The Culture Equation: What do you Measure, Reward, and Ignore?

The Culture Equation: What do you Measure, Reward, and Ignore?

Culture. What does that word actually mean?

Though many have tried, no one has ever landed on a fixed, universal definition for organizational culture. The subject has been vigorously debated from the pages of the Harvard Business Review to the halls of MIT Sloan. What is not debated is that culture is part of the DNA of every organization. Whether your organizational culture is empowering or toxic depends greatly on two factors: shared experience and modeled leadership.

Consider this. When new employees join your organization, they step in on Day 1 with a set of preconceived beliefs based on past experience. They may believe that markets are finite and there is only so much business to go around. They may believe that success is a win/lose proposition. Some have been taught that ethics and morals can be bent. Others have relied on the strict dictates of policies and procedures. That makes up the experience half of the equation.

The other half comes directly from modeled leadership. If the leaders of the organization are fixated on business development, channel expansion, and market domination, they are not likely spending any time intentionally trying to shape the culture. Unintentionally, however, they are sending very clear signals about what is important to them. They are the cultural architects of your organization and contribute three critical elements to the culture equation:

1. What is measured. 

Let’s face it. Culture can be hard to measure. Senior executives tend to shy away from anything with a fuzzy ROI. Yet, whether you measure it or not, your culture is showing up in your bottom line. Skillfully managed cultures can be a performance multiplier. Recent research by the Great Place to Work© Institute found that companies that actively invest in workplace culture yield nearly 2x the return over their competitors. They also typically report 65% less voluntary turnover, saving an average of $3,500 per employee in recruiting and training costs. If culture isn’t part of your KPI mix, you’re sending the signal that it’s unimportant.

2. What is rewarded. 

A recent study by O.C. Tanner found that employees report being recognized for their work as their most important motivator, over 20 times more than salary. Employees study what behaviors and achievements get rewarded, and naturally modify their work accordingly. Leaders who understand this connection create recognition programs that go beyond passing out paychecks. WD-40 CEO Garry Ridge proudly hosts the company’s annual People Choice Awards. Each year, heartfelt speeches are given by winners of coveted awards like “Best Mentor Coach” and “Best Team Player.” Leaders like Ridge know that coin-operated employees have no passion.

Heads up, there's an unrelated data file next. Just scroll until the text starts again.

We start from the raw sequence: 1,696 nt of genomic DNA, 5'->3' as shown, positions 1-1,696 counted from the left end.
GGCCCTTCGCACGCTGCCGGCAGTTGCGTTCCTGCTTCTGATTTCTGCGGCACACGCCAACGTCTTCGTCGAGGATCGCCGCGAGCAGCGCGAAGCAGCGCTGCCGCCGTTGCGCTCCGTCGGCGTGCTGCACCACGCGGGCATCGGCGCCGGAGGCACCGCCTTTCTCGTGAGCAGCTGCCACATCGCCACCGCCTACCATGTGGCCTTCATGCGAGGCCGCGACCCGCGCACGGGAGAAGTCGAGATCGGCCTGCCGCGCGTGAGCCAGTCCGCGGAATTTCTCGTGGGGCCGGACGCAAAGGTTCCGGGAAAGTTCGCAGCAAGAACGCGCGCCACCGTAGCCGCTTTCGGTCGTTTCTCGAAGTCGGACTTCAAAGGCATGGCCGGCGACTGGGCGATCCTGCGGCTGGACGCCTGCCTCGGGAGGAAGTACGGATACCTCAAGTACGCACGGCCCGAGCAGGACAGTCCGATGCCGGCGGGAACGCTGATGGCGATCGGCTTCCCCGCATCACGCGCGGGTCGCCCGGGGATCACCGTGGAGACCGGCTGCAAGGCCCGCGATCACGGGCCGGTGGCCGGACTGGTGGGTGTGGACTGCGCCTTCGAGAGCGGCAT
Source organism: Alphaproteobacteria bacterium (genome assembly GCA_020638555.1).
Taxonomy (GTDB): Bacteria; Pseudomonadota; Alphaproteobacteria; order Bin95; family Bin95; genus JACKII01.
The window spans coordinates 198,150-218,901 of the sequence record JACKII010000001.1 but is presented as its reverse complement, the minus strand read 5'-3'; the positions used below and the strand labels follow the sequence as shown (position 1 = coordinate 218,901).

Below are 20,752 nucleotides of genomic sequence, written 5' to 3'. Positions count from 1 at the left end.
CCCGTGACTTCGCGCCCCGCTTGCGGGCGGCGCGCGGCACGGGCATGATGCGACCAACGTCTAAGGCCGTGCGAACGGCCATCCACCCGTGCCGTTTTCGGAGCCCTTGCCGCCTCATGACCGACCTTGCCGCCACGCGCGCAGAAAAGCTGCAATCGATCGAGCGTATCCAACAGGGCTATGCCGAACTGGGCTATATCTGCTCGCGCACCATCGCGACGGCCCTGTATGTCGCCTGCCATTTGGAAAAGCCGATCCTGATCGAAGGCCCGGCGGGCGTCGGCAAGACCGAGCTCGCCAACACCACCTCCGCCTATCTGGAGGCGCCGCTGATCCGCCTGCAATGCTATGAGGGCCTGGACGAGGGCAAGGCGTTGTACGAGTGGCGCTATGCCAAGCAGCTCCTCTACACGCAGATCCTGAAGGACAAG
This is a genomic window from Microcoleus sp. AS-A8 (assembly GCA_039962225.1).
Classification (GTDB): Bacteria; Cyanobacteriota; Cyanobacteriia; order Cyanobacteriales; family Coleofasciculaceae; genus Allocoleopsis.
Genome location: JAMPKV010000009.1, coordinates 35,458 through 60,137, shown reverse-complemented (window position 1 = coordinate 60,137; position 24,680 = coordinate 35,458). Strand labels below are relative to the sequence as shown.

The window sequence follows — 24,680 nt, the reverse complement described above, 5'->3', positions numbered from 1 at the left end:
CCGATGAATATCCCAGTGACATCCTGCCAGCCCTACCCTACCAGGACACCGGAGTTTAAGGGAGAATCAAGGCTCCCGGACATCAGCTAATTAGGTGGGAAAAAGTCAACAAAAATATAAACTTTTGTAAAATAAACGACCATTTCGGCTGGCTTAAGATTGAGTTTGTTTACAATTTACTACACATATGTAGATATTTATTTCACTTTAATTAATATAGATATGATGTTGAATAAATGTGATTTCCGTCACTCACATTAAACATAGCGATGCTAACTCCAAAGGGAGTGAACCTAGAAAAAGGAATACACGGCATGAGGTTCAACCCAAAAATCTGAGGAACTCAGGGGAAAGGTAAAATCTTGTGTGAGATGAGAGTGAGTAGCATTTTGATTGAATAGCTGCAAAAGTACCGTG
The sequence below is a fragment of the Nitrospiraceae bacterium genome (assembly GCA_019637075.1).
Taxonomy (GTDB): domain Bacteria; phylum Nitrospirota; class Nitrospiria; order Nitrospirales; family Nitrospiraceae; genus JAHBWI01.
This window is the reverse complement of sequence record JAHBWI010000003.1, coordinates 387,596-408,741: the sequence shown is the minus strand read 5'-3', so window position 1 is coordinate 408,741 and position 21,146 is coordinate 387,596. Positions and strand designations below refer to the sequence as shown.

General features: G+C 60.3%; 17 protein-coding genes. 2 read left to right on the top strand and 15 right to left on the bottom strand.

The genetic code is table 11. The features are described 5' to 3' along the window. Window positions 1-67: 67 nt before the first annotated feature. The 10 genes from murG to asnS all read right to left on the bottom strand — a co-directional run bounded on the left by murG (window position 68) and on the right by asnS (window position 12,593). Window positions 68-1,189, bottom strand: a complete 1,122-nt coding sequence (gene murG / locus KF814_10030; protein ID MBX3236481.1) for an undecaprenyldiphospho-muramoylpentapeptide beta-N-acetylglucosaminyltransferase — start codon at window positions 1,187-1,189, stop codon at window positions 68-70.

3. What is ignored. 

Leaders are bombarded with data, hold back-to-back meetings, and field urgent requests on a daily basis. When we need to respond to fast-moving competitive situations, it is tempting to tap only our direct reports for feedback. In his Harvard Business Review article “The Focused Leader,” New York Times bestselling author Daniel Goleman warns that this temptation is dangerous. He recommends that leaders practice expanding their focus of awareness. “A failure to focus on others leaves you clueless, and a failure to focus outward may leave you blindsided,” Goleman writes. What’s worse, leaders who ignore input from those outside their immediate circle are signaling to the rest of the organization that their input is irrelevant.

Leaders are the cultural architects of your organization. The key metrics they pay attention to, the contributions they reward, and range of their awareness directly impact both your organizational culture and your bottom line.

Question: What do you measure, reward and ignore? How is that impacting your organizational culture?


Driven by the premise that excellence is the result of aligning people, purpose and performance, Center for Executive Excellence facilitates training in leading self, leading teams and leading organizations. To learn more, subscribe to receive CEE News!